I’m 13 and I write holiday cards to people in prison
When I was 5, my mom asked me if I wanted to help her write holiday cards to people in prison who had been raped behind bars. She didn’t say it like that, of course, because I didn’t know what prison or rape was.
Instead, she told me that there were thousands of ladies and gentlemen who were spending Christmas alone, unable to leave their rooms as they pleased, and that other people had been really mean to them.
I can’t remember which I thought was worse – to be forced to stay in my room or to be mistreated. But either way, I agreed to help my mom.
I am 13 now, and I still write holiday cards to people in prison. It’s really fun to think of nice things to say to people you’ve never met. I always try to imagine what I would want to hear if I was forced to be away from my family and was being treated poorly. I would be terrified, sad and worried that nobody remembered that I existed.
I usually end up writing something simple, like “I care about you,” or “We will not forget you.” And then I make colorful little drawings of flowers or Christmas trees or smiley faces or fruit. I know that those silly drawings make people really happy; there isn’t much color in prison.
The holiday cards make some prisoners smile. Others cry because they didn’t think people on the outside cared about what was happening to them. I know this because Just Detention International, the organization that passes my cards along (and also where my mom works) has showed me many of the responses it gets from the cards it sends around. When I was a little kid, I thought that was so amazing to be able to make grownups smile and cry.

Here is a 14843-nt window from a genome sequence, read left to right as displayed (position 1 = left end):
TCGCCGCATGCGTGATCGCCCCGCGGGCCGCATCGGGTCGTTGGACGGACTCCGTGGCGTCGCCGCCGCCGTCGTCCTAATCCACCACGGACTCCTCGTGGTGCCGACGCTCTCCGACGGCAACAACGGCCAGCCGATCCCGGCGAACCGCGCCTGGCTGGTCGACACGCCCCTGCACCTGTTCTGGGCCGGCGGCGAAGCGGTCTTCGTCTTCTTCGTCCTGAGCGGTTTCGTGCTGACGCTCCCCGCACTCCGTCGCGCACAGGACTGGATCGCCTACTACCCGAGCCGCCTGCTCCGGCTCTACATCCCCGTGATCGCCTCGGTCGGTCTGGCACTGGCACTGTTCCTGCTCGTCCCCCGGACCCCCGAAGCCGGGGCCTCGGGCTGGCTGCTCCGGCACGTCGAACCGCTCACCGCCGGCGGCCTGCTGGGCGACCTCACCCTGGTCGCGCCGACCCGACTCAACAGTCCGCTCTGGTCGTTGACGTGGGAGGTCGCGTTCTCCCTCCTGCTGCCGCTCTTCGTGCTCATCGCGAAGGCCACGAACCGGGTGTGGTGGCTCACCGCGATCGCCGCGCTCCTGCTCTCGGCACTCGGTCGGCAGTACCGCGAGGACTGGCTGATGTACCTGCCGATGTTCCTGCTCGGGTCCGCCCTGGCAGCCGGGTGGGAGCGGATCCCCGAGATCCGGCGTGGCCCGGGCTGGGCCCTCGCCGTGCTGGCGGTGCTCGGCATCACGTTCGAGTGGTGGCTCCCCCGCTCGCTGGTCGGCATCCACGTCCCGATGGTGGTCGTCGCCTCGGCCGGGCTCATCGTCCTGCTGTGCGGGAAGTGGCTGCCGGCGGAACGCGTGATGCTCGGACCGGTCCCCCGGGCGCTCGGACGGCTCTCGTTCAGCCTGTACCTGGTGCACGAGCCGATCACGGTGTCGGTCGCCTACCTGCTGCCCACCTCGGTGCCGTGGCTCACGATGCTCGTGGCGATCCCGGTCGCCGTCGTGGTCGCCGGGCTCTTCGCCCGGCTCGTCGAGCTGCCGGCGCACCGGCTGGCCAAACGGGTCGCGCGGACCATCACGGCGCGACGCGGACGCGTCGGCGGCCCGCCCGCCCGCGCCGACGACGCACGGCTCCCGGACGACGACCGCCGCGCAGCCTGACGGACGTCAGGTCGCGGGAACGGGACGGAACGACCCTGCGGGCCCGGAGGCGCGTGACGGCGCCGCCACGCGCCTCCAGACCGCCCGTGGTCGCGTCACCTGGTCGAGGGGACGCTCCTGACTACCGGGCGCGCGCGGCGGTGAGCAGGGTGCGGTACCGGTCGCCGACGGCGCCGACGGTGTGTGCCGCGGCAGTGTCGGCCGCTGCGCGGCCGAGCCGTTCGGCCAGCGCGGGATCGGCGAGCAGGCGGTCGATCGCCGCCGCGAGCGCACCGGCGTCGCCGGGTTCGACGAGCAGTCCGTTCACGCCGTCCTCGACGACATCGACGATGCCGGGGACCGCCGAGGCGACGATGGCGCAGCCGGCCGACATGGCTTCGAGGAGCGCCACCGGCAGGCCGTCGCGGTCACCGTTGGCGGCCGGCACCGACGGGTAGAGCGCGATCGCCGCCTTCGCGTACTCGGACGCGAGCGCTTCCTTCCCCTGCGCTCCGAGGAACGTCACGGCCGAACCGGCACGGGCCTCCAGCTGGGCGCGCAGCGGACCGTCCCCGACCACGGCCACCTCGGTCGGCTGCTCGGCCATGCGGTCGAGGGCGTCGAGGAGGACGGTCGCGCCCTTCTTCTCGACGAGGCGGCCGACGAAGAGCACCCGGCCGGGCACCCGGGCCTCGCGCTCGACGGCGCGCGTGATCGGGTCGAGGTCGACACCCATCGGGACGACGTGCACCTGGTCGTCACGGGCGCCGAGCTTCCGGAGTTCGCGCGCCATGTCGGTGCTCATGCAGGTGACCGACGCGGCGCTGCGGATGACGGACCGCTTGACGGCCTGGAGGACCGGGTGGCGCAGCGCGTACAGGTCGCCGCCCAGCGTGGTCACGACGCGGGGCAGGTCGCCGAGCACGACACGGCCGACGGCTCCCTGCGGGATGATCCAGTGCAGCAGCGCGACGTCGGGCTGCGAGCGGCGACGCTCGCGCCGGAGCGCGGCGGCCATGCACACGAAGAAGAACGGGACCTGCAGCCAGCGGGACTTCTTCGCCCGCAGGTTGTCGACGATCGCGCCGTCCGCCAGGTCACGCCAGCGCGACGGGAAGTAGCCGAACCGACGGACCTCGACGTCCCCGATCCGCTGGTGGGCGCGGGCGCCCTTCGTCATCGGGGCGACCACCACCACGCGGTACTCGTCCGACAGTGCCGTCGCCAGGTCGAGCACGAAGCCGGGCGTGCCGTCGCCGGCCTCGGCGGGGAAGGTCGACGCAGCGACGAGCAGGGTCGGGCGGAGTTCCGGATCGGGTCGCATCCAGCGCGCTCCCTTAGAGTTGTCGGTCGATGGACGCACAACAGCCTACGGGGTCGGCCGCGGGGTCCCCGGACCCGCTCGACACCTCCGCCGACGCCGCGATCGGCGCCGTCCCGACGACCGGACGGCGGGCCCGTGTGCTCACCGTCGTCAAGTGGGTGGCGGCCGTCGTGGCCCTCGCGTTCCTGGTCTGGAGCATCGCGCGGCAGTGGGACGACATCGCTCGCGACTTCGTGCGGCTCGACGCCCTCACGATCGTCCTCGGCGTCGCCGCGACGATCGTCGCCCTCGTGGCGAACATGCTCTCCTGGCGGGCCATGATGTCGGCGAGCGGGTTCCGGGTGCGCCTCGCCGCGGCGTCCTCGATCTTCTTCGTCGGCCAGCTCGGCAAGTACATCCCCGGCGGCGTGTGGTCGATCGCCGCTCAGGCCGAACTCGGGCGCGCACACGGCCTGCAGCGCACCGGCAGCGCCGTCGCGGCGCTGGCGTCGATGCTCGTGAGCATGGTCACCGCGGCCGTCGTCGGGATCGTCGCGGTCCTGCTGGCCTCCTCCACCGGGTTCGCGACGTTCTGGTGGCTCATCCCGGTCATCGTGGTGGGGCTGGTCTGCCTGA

One man, Ricardo, wrote the organization in 2017: “I received the season’s greetings cards. You all really made my day. They were the only ones I received. I read them over and over until I fell asleep. And when I woke up I read them all over again. You all can never imagine how strong they made me feel.”
Another prisoner, Sarah, wrote in 2012: “This was my fifth consecutive Christmas in solitary confinement, but with the help of people who care, I was able to feel at ease. I made a little tree out of a magazine and set up my cards around it to remind me that I am not forgotten.”
The point of these cards is to make prisoners who have been sexually abused feel better. But it also feels really good to write them. So it’s a win-win. This year my whole school is writing cards. And my friends always help.
At first, some of my friends worried that they may be writing to prisoners who have done horrible things to someone else. But then we talk about that and we usually agree that the point of these cards isn’t why people are in prison; it’s that they have been abused while there. And that’s never OK.
Even for those of us not in prison, it’s been a pretty hard year. Everyone seems angry and afraid. But it’s not all bad. We can still choose to be kind and do something nice for someone else, someone we don’t even know – and we’ll feel better about ourselves as a result.
I write Christmas cards to prisoners. I hope you do something that makes you and another person feel good this holiday season.
Sofia Robinson is an eighth-grader at the Episcopal School of Los Angeles.